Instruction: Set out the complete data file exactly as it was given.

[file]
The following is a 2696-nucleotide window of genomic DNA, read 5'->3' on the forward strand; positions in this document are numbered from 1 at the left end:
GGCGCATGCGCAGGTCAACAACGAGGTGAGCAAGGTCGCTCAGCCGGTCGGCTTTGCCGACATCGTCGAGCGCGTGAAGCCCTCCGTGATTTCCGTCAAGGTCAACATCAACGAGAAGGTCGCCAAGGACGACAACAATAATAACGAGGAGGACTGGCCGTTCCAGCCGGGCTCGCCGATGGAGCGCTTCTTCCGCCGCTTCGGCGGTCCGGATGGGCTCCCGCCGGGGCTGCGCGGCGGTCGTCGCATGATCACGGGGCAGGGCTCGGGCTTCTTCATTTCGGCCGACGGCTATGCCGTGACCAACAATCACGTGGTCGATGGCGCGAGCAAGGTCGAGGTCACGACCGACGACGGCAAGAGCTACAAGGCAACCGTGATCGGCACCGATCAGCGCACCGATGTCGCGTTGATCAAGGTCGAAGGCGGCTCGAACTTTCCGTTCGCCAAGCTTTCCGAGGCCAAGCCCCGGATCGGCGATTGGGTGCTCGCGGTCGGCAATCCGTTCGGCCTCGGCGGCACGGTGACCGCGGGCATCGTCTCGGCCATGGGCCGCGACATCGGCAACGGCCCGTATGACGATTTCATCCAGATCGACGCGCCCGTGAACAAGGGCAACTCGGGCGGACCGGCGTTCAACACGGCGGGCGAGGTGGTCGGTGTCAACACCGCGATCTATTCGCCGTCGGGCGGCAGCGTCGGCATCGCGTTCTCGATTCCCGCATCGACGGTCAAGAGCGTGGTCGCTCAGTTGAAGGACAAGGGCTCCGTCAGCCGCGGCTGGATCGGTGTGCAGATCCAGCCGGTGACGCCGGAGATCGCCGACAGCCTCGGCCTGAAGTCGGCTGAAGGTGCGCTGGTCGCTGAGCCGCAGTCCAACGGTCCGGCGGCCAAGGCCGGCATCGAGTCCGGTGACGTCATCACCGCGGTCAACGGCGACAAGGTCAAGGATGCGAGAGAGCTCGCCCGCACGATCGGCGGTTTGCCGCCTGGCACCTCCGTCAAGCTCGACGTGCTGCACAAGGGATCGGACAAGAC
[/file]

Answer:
The following is a 2696-nucleotide window of genomic DNA, read 5'->3' on the forward strand; positions in this document are numbered from 1 at the left end:
GGCGCATGCGCAGGTCAACAACGAGGTGAGCAAGGTCGCTCAGCCGGTCGGCTTTGCCGACATCGTCGAGCGCGTGAAGCCCTCCGTGATTTCCGTCAAGGTCAACATCAACGAGAAGGTCGCCAAGGACGACAACAATAATAACGAGGAGGACTGGCCGTTCCAGCCGGGCTCGCCGATGGAGCGCTTCTTCCGCCGCTTCGGCGGTCCGGATGGGCTCCCGCCGGGGCTGCGCGGCGGTCGTCGCATGATCACGGGGCAGGGCTCGGGCTTCTTCATTTCGGCCGACGGCTATGCCGTGACCAACAATCACGTGGTCGATGGCGCGAGCAAGGTCGAGGTCACGACCGACGACGGCAAGAGCTACAAGGCAACCGTGATCGGCACCGATCAGCGCACCGATGTCGCGTTGATCAAGGTCGAAGGCGGCTCGAACTTTCCGTTCGCCAAGCTTTCCGAGGCCAAGCCCCGGATCGGCGATTGGGTGCTCGCGGTCGGCAATCCGTTCGGCCTCGGCGGCACGGTGACCGCGGGCATCGTCTCGGCCATGGGCCGCGACATCGGCAACGGCCCGTATGACGATTTCATCCAGATCGACGCGCCCGTGAACAAGGGCAACTCGGGCGGACCGGCGTTCAACACGGCGGGCGAGGTGGTCGGTGTCAACACCGCGATCTATTCGCCGTCGGGCGGCAGCGTCGGCATCGCGTTCTCGATTCCCGCATCGACGGTCAAGAGCGTGGTCGCTCAGTTGAAGGACAAGGGCTCCGTCAGCCGCGGCTGGATCGGTGTGCAGATCCAGCCGGTGACGCCGGAGATCGCCGACAGCCTCGGCCTGAAGTCGGCTGAAGGTGCGCTGGTCGCTGAGCCGCAGTCCAACGGTCCGGCGGCCAAGGCCGGCATCGAGTCCGGTGACGTCATCACCGCGGTCAACGGCGACAAGGTCAAGGATGCGAGAGAGCTCGCCCGCACGATCGGCGGTTTGCCGCCTGGCACCTCCGTCAAGCTCGACGTGCTGCACAAGGGATCGGACAAGAC